• African Americans – The cultural transition from the 1970-1960 promoting African Americans literature, was also a musical and vocal movement for a culture coming of age after the liberation of slavery. The fierce anxiety of post-Civil War racism created a “voice” through artistic creativity, making a deliberate statement of the status of America through African American eyes. The timelines show artist telling a story of character and circumstance. • Asian Americans – The timelines showed advancement in music, literature and theatrical fields. They also showed more popularity of this sub-culture during the last fifty years.
Immigrants, fleeing their homeland to escape oppression for religion or to find better opportunities for employment, were drawn to the booming American land of industrialization and urbanization. Old immigrants from Western Europe entered the country prominently in the 1880’s. But from the 1890’s to the outbreak of World War I, New Immigrants from Southern and Eastern Europe flooded the country. These immigrants, bringing with them lesser-practiced customs and religions that could shape the culture of America, mainly congregated with people of similar nationalities in ethnic neighborhoods in the growing cities, thus limiting their assimilation into American society. Another factor limiting the influence of immigration on America was the resistance of the “native” Americans to the New Immigrants.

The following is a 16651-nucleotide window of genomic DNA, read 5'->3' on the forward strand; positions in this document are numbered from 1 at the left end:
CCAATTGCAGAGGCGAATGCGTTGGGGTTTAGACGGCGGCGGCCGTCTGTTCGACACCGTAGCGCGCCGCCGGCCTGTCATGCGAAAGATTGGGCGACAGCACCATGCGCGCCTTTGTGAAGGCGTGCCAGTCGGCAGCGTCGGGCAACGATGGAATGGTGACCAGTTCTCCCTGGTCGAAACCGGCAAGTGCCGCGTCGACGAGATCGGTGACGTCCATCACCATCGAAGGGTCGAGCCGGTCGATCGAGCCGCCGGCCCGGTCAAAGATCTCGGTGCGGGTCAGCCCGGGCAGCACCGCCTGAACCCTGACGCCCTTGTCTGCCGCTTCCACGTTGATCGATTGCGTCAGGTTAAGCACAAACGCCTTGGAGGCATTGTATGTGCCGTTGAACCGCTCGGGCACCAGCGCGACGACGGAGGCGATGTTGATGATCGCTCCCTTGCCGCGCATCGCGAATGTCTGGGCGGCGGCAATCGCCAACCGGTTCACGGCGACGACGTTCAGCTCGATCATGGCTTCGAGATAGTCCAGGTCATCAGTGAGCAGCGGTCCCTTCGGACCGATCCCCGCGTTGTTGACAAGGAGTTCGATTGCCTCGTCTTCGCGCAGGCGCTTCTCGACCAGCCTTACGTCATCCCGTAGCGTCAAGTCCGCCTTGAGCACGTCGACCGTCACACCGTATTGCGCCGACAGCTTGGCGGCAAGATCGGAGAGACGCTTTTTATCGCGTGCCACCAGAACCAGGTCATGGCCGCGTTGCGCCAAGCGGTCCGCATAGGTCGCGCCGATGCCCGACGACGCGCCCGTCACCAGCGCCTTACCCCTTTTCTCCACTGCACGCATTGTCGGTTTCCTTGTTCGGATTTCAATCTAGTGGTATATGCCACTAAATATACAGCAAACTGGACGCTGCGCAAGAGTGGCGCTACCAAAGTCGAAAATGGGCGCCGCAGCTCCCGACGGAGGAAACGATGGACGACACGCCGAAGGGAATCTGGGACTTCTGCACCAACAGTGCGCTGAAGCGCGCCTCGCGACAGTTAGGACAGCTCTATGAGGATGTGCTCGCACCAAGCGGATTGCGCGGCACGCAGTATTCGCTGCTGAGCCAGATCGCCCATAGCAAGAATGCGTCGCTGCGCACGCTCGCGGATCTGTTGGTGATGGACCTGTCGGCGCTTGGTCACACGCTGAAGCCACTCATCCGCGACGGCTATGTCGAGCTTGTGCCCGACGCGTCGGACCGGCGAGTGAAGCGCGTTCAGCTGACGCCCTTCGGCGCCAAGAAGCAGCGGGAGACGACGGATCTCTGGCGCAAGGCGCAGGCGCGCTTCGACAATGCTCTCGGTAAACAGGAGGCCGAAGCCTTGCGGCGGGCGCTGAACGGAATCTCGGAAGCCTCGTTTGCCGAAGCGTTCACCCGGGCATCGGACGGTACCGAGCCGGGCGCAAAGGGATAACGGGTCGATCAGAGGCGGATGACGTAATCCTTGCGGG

Saeed Jones’s debut poetry collection, Prelude to Bruise (2016), is an essential contemporary piece of work comprised of narrative free verse’s that tackle an African-American historical past that is present in our existing society. During the 1960’s African American Studies began to be implemented in American universities due to the Civil Rights Movement and the rise of Black Nationalism (penguin dictionary). While the title of the collection implies the commencement of bruising and its inescapability, the growth of the poems throughout indicate steady progress in our society. Much of the collections focus is on historical contexts of Jones past and beyond, integrating brutality, race, violence and power. An African-American Studies reading of the collection reveals that the brutal past of African-Americans still weighs on modern society.